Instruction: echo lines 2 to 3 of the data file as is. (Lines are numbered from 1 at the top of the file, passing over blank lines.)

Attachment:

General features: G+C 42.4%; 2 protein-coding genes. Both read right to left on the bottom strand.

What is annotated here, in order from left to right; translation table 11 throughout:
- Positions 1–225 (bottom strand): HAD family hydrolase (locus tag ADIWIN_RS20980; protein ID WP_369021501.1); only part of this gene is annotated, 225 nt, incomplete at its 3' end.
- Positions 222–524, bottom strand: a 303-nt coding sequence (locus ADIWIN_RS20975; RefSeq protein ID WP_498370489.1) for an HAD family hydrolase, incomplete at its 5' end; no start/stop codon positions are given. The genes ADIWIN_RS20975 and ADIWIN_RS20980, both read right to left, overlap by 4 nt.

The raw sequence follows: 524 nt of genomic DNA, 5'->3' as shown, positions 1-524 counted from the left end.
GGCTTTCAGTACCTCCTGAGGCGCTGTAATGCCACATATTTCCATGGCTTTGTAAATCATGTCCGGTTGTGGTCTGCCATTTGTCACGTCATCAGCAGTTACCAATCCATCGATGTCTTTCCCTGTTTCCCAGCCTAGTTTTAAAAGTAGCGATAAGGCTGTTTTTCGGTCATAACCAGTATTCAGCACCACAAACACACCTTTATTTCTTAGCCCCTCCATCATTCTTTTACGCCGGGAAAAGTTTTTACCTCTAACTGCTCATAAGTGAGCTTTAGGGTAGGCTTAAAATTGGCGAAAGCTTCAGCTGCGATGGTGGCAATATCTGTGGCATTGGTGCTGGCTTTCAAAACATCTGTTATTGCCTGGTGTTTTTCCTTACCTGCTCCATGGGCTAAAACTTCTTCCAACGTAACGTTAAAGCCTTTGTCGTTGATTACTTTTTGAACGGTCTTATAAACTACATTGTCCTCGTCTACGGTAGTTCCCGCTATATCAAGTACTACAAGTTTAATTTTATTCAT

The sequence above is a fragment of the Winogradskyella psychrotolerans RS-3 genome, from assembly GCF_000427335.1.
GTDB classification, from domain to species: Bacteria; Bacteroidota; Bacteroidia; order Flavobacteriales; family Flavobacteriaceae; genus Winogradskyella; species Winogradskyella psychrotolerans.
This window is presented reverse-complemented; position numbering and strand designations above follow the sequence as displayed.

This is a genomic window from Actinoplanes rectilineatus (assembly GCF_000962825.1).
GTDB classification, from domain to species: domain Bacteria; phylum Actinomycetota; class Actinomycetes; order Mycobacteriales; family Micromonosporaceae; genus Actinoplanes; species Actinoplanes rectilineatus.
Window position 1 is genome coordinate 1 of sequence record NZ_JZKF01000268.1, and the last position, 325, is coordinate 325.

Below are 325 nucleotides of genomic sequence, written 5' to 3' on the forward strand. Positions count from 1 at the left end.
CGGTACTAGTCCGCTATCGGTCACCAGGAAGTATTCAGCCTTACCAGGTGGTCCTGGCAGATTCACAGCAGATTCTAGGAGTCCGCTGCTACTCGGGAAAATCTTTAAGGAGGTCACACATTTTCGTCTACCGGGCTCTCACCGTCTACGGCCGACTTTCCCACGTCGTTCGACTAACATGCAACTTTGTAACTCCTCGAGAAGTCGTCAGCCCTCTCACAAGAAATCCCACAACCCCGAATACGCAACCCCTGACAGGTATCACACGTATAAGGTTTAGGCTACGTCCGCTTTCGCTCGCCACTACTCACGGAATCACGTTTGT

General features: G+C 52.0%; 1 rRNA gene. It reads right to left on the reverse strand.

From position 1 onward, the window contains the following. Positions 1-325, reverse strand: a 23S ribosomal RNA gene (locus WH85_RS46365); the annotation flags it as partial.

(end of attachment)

What is annotated here, in order from left to right; translation table 11 throughout:
- Positions 1–225 (bottom strand): HAD family hydrolase (locus tag ADIWIN_RS20980; protein ID WP_369021501.1); only part of this gene is annotated, 225 nt, incomplete at its 3' end.